To bring us on again and give us another confidence boost, we booked on to a cross country clinic with Olympic event rider Jonty Evans. After a life-altering fall in 2018 where he was in a coma for longer than I was waiting for surgery, Jonty is the ultimate authority on how to pick yourself up and win the mind game. I hope I never experience an injury half as bad as his, and I felt rather pathetic whining about how my broken collarbones had hurt my confidence. Jonty, however, did not hesitate to validate my worries and admitted that he had broken both of his collarbones twice so understood why I needed help to ‘let go’. True to form, we were already on a back-up plan for our clinic, kindly subsidised by the British Riding Club, when we discovered that Odin was still a bit sore after Solihull. It took a few sessions for my incredible chiropractor mum to fully unknot him and we decided that it would be rude to make him attend a clinic when what he really needed was a couple more days of rest, turnout, and gentle hacking. Therefore, it was my cautious pleasure to substitute Penny – Annia Aurelia (Marcus Aurelius x Bint Zaehaebi) – in Odin’s place. She was beyond smug. Despite being in a showing saddle and not having seen a cross country course since our little accident, she was unstoppable and clearly the time away from it had given her some thinking time. She was very confident and careful over everything we jumped, which was a lot more than I had initially anticipated as we were in a 90-100cm group and she hadn’t jumped courses of that height since Christmas! Interestingly, Jonty noticed that when she starts to tire, she jumps over her shoulder which we all agreed probably led to the fall. As her backend was moving quicker than her shoulders, one small trip would have been more than enough to cause her to flip over. Worried that this spelled the end of her eventing career before it had even begun, Jonty then suggested a way to keep her galloping uphill and jumping with her normal bascule. We only jumped a couple more fences so she didn’t tire completely – which is no fun for either horse or rider – then called it a day. Massive thanks must go to Jonty for giving up his time and experience, as welll as to the organiser and hosts of the clinic!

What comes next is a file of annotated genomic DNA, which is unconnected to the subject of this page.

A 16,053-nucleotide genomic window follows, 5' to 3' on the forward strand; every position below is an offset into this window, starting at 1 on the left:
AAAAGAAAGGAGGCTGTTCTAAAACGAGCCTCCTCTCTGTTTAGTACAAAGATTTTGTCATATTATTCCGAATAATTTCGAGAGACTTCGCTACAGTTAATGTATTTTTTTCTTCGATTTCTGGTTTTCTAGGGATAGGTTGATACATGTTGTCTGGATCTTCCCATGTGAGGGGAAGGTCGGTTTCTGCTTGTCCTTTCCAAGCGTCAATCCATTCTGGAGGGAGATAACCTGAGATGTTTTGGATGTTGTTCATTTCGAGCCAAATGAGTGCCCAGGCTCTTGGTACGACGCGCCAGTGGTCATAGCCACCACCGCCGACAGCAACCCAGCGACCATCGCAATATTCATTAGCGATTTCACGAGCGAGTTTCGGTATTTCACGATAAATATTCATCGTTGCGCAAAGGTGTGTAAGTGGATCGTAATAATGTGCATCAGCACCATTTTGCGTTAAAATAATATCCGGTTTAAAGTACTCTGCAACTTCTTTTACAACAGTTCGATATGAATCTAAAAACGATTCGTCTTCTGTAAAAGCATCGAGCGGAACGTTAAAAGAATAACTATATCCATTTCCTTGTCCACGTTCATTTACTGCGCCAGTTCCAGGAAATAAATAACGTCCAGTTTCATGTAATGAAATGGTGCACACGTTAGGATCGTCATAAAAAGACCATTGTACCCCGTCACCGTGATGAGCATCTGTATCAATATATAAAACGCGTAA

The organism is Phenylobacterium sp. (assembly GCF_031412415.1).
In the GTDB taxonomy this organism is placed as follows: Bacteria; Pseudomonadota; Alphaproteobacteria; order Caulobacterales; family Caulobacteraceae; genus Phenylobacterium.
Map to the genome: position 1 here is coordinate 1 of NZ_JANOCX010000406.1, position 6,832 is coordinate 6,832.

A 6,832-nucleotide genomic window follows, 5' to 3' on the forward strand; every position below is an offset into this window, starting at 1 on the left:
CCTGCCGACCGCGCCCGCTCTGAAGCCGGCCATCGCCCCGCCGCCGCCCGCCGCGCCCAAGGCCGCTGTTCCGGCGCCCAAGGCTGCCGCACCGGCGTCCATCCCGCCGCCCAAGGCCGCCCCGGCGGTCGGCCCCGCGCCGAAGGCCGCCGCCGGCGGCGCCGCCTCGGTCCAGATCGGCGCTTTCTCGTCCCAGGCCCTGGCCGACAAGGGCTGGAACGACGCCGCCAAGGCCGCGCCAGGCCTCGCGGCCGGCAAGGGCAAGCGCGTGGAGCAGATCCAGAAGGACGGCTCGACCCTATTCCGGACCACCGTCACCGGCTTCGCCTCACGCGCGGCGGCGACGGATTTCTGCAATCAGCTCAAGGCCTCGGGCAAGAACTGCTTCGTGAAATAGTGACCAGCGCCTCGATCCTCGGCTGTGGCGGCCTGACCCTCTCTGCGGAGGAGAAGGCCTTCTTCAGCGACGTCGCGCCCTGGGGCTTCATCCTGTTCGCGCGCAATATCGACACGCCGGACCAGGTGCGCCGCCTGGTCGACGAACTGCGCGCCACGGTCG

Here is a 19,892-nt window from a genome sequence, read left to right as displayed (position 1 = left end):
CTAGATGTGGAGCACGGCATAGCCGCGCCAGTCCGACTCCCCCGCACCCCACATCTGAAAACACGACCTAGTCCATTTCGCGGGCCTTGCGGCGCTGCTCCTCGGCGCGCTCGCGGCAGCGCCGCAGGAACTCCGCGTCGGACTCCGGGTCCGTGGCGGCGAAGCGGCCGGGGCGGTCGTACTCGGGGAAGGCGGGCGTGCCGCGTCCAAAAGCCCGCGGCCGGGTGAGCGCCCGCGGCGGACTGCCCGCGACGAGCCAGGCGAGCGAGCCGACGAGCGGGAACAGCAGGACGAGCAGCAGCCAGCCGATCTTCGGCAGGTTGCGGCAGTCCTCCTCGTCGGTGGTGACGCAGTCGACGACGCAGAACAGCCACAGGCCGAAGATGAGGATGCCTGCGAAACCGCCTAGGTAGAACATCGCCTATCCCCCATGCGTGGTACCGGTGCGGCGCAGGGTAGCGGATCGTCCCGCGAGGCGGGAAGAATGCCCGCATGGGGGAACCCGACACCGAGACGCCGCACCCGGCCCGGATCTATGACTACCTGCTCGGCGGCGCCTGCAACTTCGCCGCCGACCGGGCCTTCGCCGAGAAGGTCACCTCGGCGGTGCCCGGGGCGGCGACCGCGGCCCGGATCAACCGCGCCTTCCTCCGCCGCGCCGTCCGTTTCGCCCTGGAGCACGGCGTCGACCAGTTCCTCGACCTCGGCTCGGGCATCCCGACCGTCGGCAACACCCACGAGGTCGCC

Penny jumping a fence into water at Oxstalls (c) Photography by Shelley
Penny jumping a fence into water at Oxstalls (c) Photography by Shelley

To keep all the competition horses at Avonbrook Stud fit and happy, we have been to some local gallops every week, taking them in two lots. Penny and Odin alternate with their sire, Marcus Aurelius (Aurelian x Fiesta Magica), and Sammy – Audace Encore (Marcus Aurelius x Avonbrook Green Rose). Two stallions on the gallops together would probably be a bad idea for any other pair, but Marcus and Sammy are stabled next to each other and sincerely like each other, so it works very well. At 19 years old, Marcus still has a breathtaking turn of foot and has perfected the technique of kicking up a clump of surface into his son’s face to maintain his advantage! Similarly, if Penny is allowed to lead, she turns her quarters into the middle of the gallops so Odin can’t overtake for fear of somehow being kicked. Sammy and Penny have only had a few runs on the gallops and they get faster each time, so it won’t be long until we find out just how fast they both are! Another of Marcus’ children doing him proud is five-year old Ellie – Avonbrook Midsummer Dream (ex Avonbrook Summer Breeze). Ellie returned back to her owner during August and I have since been going over once a week to continue her education. She is a fantastic young mare and I can’t wait to see how she grows up! 

Ellie going on her first hack at her owner's yard (c) Rowena Bertram
Ellie going on her first hack at her owner’s yard (c) Rowena Bertram

It has been another long and challenging month, but hopefully I am approaching some sort of normal again – I certainly feel on the right track. With consistent lessons and cross country schooling sessions planned to boost my confidence, I am hoping to finish the eventing season on a high before a winter of training with a very exciting string of horses. Hopefully I can come out fighting next year!

Lead photo: Penny splashing through the water under the watchful eye of Olympian Jonty Evans (c) Photography by Shelley
Penny splashing through the water under the watchful eye of Olympian Jonty Evans (c) Photography by Shelley

Katherine Bertram
Katherine Bertram is an English young rider who competes in a variety of different disciplines on her mother's homebred pure and part-bred Arabians. Having achieved advanced rider status in Endurance after her first season at age 14 on Marcus Aurelius (Aurelian x Fiesta Magica), Katherine turned her attention to showjumping with his progeny, at which she currently competes at Senior Newcomers (1.10). As well as also delving into showing, eventing and, occasionally, dressage, Katherine juggles her studies while attending the University of Birmingham.